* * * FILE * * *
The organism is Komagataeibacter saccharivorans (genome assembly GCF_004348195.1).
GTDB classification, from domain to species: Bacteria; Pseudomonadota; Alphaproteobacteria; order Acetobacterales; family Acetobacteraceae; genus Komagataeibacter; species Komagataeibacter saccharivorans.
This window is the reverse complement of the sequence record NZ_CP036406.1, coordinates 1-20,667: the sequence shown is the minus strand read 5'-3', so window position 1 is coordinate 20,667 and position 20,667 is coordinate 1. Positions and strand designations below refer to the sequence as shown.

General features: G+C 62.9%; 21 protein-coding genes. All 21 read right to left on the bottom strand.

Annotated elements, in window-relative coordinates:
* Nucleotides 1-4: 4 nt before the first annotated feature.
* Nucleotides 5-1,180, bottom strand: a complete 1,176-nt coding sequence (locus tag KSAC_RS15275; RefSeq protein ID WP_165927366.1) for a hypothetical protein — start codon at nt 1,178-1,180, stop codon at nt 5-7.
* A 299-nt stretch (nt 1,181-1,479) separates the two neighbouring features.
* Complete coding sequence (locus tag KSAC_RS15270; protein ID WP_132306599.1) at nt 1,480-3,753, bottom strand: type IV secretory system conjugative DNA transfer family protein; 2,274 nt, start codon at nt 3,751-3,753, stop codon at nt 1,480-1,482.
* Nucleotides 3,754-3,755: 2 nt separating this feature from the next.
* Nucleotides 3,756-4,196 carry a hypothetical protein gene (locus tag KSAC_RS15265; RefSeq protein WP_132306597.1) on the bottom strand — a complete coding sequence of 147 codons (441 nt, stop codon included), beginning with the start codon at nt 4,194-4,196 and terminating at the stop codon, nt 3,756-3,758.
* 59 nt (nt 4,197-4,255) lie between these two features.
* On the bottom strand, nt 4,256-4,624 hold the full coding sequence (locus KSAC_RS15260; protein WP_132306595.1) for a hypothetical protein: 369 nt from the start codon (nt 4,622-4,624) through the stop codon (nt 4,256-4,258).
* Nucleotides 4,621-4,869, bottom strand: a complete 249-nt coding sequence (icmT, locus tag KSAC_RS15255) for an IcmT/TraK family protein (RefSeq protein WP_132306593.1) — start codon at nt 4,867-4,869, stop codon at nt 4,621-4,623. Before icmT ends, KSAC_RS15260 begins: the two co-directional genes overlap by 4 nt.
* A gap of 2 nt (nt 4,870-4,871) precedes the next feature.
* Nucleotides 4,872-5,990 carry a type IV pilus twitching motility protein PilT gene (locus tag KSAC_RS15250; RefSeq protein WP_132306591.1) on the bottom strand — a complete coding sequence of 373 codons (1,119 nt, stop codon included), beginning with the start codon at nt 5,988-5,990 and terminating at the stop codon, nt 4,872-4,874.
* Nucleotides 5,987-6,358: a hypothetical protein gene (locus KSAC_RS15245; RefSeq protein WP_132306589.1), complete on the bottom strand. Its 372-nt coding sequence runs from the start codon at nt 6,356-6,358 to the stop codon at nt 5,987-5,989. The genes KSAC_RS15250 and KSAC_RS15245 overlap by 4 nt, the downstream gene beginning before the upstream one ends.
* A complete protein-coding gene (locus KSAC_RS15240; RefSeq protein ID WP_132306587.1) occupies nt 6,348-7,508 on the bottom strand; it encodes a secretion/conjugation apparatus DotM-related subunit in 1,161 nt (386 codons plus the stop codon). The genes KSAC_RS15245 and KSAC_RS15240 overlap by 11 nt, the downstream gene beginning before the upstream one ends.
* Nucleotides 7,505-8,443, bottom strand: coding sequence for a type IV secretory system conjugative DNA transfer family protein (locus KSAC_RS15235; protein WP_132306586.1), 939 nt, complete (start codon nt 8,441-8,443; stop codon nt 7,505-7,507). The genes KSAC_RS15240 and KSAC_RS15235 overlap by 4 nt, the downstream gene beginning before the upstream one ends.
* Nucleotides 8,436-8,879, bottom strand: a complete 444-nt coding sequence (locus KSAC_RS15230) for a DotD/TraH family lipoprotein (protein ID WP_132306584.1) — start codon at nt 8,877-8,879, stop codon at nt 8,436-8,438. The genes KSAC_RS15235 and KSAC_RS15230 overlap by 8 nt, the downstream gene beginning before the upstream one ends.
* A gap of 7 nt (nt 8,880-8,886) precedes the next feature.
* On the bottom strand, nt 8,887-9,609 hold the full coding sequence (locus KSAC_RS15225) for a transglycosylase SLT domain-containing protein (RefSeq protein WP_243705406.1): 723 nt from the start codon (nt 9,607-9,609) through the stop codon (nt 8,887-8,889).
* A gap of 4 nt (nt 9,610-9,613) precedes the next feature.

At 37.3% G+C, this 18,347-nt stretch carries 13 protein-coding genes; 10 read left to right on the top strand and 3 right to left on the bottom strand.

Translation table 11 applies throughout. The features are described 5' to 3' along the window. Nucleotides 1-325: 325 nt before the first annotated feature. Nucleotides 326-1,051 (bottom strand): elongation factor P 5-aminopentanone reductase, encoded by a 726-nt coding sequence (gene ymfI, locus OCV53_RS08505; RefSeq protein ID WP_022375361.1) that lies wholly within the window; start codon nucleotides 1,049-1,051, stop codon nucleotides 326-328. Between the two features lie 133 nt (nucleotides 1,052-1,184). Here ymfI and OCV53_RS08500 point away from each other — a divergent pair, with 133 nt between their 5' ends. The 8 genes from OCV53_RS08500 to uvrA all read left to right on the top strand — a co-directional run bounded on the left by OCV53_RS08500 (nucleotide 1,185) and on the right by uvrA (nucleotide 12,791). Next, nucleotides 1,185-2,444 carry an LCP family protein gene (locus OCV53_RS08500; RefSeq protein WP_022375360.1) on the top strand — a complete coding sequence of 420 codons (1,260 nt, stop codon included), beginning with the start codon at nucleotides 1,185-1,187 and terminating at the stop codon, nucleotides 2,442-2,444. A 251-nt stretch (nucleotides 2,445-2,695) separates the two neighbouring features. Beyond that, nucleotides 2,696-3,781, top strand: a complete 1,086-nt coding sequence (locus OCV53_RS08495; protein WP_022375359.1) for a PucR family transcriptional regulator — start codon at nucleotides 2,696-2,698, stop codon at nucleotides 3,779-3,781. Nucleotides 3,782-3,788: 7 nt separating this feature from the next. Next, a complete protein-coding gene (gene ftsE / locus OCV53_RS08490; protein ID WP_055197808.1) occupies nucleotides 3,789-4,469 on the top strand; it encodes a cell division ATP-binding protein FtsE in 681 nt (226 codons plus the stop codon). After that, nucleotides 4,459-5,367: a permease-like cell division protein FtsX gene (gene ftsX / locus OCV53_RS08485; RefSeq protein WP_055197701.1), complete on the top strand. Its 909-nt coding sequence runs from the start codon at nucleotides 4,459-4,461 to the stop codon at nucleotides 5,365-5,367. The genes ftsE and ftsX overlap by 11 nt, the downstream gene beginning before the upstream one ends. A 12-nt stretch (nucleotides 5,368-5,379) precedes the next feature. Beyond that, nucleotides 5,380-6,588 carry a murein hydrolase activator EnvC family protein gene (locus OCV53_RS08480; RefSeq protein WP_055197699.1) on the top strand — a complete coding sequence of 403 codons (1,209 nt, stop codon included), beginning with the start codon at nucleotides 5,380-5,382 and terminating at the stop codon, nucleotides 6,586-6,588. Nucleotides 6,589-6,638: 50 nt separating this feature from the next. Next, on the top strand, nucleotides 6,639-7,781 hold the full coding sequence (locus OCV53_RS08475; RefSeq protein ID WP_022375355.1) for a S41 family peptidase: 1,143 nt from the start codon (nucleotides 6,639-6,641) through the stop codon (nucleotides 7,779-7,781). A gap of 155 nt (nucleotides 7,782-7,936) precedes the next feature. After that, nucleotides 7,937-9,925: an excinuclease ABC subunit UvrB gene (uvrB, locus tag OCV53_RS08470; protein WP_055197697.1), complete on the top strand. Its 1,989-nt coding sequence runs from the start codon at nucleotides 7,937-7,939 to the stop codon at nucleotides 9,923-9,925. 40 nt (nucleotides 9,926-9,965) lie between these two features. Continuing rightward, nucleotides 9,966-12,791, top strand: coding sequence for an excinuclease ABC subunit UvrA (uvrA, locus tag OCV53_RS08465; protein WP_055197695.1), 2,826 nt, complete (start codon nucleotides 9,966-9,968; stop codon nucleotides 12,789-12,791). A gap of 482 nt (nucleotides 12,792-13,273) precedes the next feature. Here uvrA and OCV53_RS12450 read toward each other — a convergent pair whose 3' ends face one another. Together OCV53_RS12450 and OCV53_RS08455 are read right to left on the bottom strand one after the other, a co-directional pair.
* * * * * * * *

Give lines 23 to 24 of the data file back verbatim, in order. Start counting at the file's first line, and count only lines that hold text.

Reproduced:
* A gap of 4 nt (nt 9,610-9,613) precedes the next feature.

At 37.3% G+C, this 18,347-nt stretch carries 13 protein-coding genes; 10 read left to right on the top strand and 3 right to left on the bottom strand.